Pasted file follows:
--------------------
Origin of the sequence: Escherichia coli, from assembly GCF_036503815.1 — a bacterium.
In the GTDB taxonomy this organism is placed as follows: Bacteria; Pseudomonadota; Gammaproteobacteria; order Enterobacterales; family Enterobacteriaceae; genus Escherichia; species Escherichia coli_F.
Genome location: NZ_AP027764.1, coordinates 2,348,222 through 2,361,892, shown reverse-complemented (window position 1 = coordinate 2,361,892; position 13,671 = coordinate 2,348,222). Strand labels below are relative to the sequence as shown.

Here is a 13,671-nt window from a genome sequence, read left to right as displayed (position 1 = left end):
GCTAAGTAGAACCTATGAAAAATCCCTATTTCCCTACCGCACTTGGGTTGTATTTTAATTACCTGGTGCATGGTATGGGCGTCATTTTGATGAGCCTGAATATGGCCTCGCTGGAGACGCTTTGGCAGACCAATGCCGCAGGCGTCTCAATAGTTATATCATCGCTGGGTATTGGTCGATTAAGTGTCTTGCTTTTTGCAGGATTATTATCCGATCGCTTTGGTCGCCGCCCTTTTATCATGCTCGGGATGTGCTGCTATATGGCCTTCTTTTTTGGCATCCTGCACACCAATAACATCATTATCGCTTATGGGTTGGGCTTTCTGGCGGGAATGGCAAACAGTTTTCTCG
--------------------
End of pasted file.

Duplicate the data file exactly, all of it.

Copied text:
Origin of the sequence: Escherichia coli, from assembly GCF_036503815.1 — a bacterium.
In the GTDB taxonomy this organism is placed as follows: Bacteria; Pseudomonadota; Gammaproteobacteria; order Enterobacterales; family Enterobacteriaceae; genus Escherichia; species Escherichia coli_F.
Genome location: NZ_AP027764.1, coordinates 2,348,222 through 2,361,892, shown reverse-complemented (window position 1 = coordinate 2,361,892; position 13,671 = coordinate 2,348,222). Strand labels below are relative to the sequence as shown.

Here is a 13,671-nt window from a genome sequence, read left to right as displayed (position 1 = left end):
GCTAAGTAGAACCTATGAAAAATCCCTATTTCCCTACCGCACTTGGGTTGTATTTTAATTACCTGGTGCATGGTATGGGCGTCATTTTGATGAGCCTGAATATGGCCTCGCTGGAGACGCTTTGGCAGACCAATGCCGCAGGCGTCTCAATAGTTATATCATCGCTGGGTATTGGTCGATTAAGTGTCTTGCTTTTTGCAGGATTATTATCCGATCGCTTTGGTCGCCGCCCTTTTATCATGCTCGGGATGTGCTGCTATATGGCCTTCTTTTTTGGCATCCTGCACACCAATAACATCATTATCGCTTATGGGTTGGGCTTTCTGGCGGGAATGGCAAACAGTTTTCTCG